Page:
Member States not taking part in the euro area conduct an independent monetary policy and participate in the European System of Central Banks (ESCB) under certain conditions. Central banks must be independent and must have price stability as their primary objective. Lastly, exchange-rate policy is regarded as a matter of common interest by all Member States, who must be in a position to participate in the new exchange-rate mechanism.

Even though accession entails acceptance of the objective of EMU, compliance with the convergence criteria is not a precondition. However, since those criteria are indicative of a macroeconomic policy geared to achieving stability, all Member States must, in due course, comply with them on a permanent basis.


In the update of its Opinion on Malta's application for EU membership, adopted in February 1999, the Commission concluded: "Malta will need to build up a track record in the establishment of a stable and sound macroeconomic environment and implementation of reform and liberalisation." In 1999 the European Union was still the country's main export market, absorbing over 50% of Malta's total exports. The 2001 report considers that Malta has caught up compared with the EU average, since the per capita gross domestic product (GDP) was 53%. The role of the private sector in the economy has grown slightly since 1997 and it has shown dynamism in creating jobs, but the public sector still accounts for a large share of total employment. Malta is a very open economy that is well integrated in terms of trade with the European Union.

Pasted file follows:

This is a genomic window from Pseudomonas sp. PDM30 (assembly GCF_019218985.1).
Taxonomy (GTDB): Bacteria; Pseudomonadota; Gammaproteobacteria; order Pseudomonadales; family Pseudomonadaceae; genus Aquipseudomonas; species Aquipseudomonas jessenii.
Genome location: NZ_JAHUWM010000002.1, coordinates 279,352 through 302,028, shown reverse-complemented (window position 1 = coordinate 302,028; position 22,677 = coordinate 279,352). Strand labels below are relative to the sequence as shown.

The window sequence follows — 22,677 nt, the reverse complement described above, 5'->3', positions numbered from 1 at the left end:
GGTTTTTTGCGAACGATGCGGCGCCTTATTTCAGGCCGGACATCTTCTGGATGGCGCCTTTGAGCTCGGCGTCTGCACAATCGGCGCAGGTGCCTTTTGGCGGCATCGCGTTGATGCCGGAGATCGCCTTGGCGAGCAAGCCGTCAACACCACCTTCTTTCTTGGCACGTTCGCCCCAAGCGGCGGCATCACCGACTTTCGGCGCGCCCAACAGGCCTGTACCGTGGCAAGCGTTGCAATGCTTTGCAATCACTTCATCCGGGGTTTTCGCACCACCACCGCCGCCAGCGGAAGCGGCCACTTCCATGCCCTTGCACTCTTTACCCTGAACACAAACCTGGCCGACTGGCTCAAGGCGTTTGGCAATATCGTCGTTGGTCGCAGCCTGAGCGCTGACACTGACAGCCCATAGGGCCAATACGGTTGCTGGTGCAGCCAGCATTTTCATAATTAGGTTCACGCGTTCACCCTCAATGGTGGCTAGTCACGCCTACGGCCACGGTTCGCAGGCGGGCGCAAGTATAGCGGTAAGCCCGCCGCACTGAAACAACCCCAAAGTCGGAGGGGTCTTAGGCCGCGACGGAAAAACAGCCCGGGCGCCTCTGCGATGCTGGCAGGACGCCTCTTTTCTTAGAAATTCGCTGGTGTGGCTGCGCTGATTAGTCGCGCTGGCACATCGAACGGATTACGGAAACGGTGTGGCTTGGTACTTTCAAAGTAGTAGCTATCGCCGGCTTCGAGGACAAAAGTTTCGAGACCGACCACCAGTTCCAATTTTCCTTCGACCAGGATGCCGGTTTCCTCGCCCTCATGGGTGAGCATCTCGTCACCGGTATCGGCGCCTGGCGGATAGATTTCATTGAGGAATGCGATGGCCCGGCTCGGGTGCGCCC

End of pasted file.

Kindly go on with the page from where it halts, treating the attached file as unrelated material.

As regards economic activity, the real GDP growth rate was slightly more than 4% in 1998 and reached 4.2% in 1999. Real GDP expanded by 5% in 2000, driven primarily by strong domestic demand. After this strong performance in 2000, the Maltese economy slowed down in the first half of 2001 and fell by 0.8% over the year as a whole, largely because of the deterioration of the international economic situation. GDP expanded by an average of 3.4% in real terms over the period 1997-2000. The 2003 report notes that economic activity has remained weak as a result of low external demand and the downturn in the tourism sector. GDP growth resumed in 2002 at a rate of 1.2%. In the first quarter of 2003 GDP fell by 1.9% year on year.